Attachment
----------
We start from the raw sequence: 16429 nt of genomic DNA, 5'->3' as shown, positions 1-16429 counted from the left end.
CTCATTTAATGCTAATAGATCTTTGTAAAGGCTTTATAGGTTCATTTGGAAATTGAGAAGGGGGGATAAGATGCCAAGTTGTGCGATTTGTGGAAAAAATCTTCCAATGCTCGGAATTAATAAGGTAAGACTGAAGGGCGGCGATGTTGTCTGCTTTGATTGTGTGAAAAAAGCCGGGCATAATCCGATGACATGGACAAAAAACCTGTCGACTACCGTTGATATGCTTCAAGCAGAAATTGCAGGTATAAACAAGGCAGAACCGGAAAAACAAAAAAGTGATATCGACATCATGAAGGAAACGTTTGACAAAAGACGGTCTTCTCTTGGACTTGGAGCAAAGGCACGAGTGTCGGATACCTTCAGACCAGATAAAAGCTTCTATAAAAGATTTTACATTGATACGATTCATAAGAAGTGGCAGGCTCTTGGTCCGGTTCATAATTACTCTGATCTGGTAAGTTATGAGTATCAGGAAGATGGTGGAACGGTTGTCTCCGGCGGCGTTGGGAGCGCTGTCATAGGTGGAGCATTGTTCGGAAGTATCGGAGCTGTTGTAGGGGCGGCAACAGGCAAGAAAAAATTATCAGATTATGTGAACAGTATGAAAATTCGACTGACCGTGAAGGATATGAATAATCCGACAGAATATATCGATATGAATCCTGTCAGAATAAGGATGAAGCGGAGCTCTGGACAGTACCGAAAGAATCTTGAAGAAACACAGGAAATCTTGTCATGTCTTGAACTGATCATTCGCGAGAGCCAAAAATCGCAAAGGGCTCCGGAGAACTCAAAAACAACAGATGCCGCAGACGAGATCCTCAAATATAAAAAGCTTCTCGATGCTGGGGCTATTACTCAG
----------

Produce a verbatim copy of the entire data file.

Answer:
We start from the raw sequence: 16429 nt of genomic DNA, 5'->3' as shown, positions 1-16429 counted from the left end.
CTCATTTAATGCTAATAGATCTTTGTAAAGGCTTTATAGGTTCATTTGGAAATTGAGAAGGGGGGATAAGATGCCAAGTTGTGCGATTTGTGGAAAAAATCTTCCAATGCTCGGAATTAATAAGGTAAGACTGAAGGGCGGCGATGTTGTCTGCTTTGATTGTGTGAAAAAAGCCGGGCATAATCCGATGACATGGACAAAAAACCTGTCGACTACCGTTGATATGCTTCAAGCAGAAATTGCAGGTATAAACAAGGCAGAACCGGAAAAACAAAAAAGTGATATCGACATCATGAAGGAAACGTTTGACAAAAGACGGTCTTCTCTTGGACTTGGAGCAAAGGCACGAGTGTCGGATACCTTCAGACCAGATAAAAGCTTCTATAAAAGATTTTACATTGATACGATTCATAAGAAGTGGCAGGCTCTTGGTCCGGTTCATAATTACTCTGATCTGGTAAGTTATGAGTATCAGGAAGATGGTGGAACGGTTGTCTCCGGCGGCGTTGGGAGCGCTGTCATAGGTGGAGCATTGTTCGGAAGTATCGGAGCTGTTGTAGGGGCGGCAACAGGCAAGAAAAAATTATCAGATTATGTGAACAGTATGAAAATTCGACTGACCGTGAAGGATATGAATAATCCGACAGAATATATCGATATGAATCCTGTCAGAATAAGGATGAAGCGGAGCTCTGGACAGTACCGAAAGAATCTTGAAGAAACACAGGAAATCTTGTCATGTCTTGAACTGATCATTCGCGAGAGCCAAAAATCGCAAAGGGCTCCGGAGAACTCAAAAACAACAGATGCCGCAGACGAGATCCTCAAATATAAAAAGCTTCTCGATGCTGGGGCTATTACTCAG